Opening Letters

COLUMN: Día de los Muertos

while Halloween celebrates costumes and candy, it’s also a celebration of youthfulness and life in the shadow of death

authors by John Hildebrand, illustrated by Jake Huffcutt |

For adults, halloween is a holiday that serves as an opportunity to look absolutely ridiculous. For my last-ever Halloween party, I paired a tuxedo with a Mexican wrestler’s mask. When I shouldered my way into the host’s kitchen, people quickly exited. Turns out a luchador’s mask worn atop a crisp black tuxedo can make anyone look threatening. Something to do with the eyeholes. 

As a child’s holiday, Halloween is a pint-sized saturnalia in which nearly all rules are magically dispensed. The first time a parent explains it, the child must feel his leg is being pulled.

“Tonight you’ll wear a funny costume, wander in the dark, and ring strangers’ doorbells shouting ‘Trick or treat!’ Then you’ll get a treat.”

“What about the trick?”

“Don’t worry. There’s never a trick.”

Part of halloween's magic is the chance it gives children to briefly be something they aren't – spacemen, princesses, zombies – simply by choosing a costume.


Part of Halloween’s magic is the chance it gives children to briefly be something they aren’t – spacemen, princesses, zombies – simply by choosing a costume.

In our house, there were only two choices: army man or clown. My brother transformed into the former by putting on our father’s oversized Eisenhower jacket, webbed belt, helmet, and grimacing. By default, I got the baggy, polka-dot clown outfit he’d worn the previous year. I didn’t have to smile because my mother drew a lunatic grin on my face with a tube of lipstick. Then we hit the sidewalk together like Tragedy and Comedy.

Every silver lining has its dark cloud, and ours was Sister Mary So-and-So. In parochial school that week, she informed us that Halloween was, in fact, All Hallow’s Eve since it preceded All Saints’ Day and All Souls’ Day on Nov. 1 and 2 – holy days in which the living were to remember the departed. The holiday breaks the barrier between the living and the dead, she said, serving as a dedication to the deceased. Students looked bleakly back at the nun because one, we didn’t know any departed and, two, we were focused on the candy.

The late October darkness turned our quiet, elm-vaulted streets into a sinister warren of by-ways. My brother, who’d literally been around the block, led the way. He’d punch a doorbell, shout “trick or treat” and go into his military grimace. I, on the other hand, stood mute in the porchlight, an unresponsive clown holding a Wrigley’s grocery bag. When we reached the highway that marked both neighborhood boundary and end of the known world, we headed home. For days, my brother and I gorged on Baby Ruths and Good & Plentys, tucking our Halloween bags under twin beds in case we needed a midnight snack. The feasting lasted until one night, our father stormed into the bedroom, confiscated our haul, and announced the candy would remain hostage until we learned some self-control.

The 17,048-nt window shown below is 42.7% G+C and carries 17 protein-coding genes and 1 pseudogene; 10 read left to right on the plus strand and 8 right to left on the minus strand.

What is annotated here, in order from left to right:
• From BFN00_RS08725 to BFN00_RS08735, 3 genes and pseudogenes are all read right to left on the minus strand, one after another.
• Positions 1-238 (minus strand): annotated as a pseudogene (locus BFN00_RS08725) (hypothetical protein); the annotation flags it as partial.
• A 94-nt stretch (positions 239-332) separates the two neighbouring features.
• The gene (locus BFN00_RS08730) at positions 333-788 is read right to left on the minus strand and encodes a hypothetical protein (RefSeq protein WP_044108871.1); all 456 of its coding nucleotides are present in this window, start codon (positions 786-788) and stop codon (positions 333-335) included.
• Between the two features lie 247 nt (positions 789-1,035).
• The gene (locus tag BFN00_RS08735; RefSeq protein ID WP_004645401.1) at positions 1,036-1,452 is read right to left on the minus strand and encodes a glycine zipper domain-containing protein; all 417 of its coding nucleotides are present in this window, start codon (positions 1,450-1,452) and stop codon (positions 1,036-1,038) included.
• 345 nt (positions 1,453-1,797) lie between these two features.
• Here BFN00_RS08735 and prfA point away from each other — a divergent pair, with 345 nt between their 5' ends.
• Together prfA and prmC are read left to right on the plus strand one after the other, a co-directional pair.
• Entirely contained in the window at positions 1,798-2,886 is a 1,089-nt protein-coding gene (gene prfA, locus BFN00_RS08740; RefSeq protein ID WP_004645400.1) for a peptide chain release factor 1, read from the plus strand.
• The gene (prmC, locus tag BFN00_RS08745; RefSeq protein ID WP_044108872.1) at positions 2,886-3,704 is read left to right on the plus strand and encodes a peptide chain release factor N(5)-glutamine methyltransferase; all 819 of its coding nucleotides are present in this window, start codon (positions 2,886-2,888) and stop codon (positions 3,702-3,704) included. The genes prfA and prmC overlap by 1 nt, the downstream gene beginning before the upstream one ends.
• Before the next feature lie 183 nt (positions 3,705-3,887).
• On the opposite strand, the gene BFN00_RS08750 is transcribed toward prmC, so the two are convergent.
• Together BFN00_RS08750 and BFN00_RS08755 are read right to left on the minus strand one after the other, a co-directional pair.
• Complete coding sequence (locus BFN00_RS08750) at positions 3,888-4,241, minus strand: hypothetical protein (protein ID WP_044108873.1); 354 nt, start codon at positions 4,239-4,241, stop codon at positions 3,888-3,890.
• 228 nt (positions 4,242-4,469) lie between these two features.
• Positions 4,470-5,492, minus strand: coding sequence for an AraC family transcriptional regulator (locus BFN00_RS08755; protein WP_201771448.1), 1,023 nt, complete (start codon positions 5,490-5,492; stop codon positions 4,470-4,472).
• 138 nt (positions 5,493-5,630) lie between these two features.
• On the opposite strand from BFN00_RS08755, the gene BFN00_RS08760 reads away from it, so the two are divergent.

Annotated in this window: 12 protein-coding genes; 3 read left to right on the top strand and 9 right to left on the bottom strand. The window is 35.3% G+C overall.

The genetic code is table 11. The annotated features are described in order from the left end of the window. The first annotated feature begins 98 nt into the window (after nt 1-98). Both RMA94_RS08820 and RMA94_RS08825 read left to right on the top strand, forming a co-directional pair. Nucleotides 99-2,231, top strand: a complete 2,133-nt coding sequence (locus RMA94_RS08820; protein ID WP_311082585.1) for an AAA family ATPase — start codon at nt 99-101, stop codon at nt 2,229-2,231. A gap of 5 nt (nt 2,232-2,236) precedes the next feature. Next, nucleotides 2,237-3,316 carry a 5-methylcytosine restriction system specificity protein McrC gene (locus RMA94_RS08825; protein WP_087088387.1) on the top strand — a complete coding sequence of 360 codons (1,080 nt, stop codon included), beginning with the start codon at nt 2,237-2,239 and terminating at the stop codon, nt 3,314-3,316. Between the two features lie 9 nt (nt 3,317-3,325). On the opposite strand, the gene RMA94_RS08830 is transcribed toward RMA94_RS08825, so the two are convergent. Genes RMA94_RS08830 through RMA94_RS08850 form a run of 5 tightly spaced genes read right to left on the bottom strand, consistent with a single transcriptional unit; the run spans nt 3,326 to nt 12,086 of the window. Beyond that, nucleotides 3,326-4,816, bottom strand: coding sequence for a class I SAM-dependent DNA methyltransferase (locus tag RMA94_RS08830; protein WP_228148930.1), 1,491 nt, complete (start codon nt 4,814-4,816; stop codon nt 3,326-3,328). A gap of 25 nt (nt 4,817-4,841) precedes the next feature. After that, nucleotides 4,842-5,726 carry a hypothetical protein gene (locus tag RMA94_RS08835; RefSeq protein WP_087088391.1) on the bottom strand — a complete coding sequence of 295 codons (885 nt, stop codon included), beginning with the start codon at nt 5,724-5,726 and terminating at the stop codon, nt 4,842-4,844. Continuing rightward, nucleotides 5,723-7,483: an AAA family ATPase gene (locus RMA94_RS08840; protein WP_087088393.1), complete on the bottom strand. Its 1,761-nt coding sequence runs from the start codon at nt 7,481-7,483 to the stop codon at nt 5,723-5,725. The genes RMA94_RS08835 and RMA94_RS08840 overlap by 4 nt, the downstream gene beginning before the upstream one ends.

It was hard to say if we ever did, because a month later our father passed away unexpectedly of a cerebral hemorrhage. He’d survived war in Europe a decade earlier only to die in his sleep, and the parade of aunts and uncles who’d driven to our house only two weeks earlier for Thanksgiving now made a steady, somber return. 

Years went by. My brother and I proved useless around the house, avoiding chores as any reasonable child would. One summer, we were wrangled into chores when our visiting uncle supervised a garage cleaning. It was hot, dusty work emptying wooden shelves piled high with canvas tents, broken badminton rackets, coils of garden hose, and baby jars filled with nuts and bolts. Then, stuffed behind everything on the top shelf, we uncovered two grease-stained Wrigley’s bags. The chalky chocolate bars and faded Good & Plenty’s lay nestled inside, smelling both sweet and rancid in the heat of the garage. It set off a whole series of connections that added up, in my mind, to a cosmic trick.

These days, my wife and I take turns handing out Halloween treats from our front porch. Sometimes she’ll wear a costume, but I’ve stopped. Not that a lucha libre mask ever frightened the kids, but it seemed to make their hovering parents a little nervous.

Something, I think, about the eyes.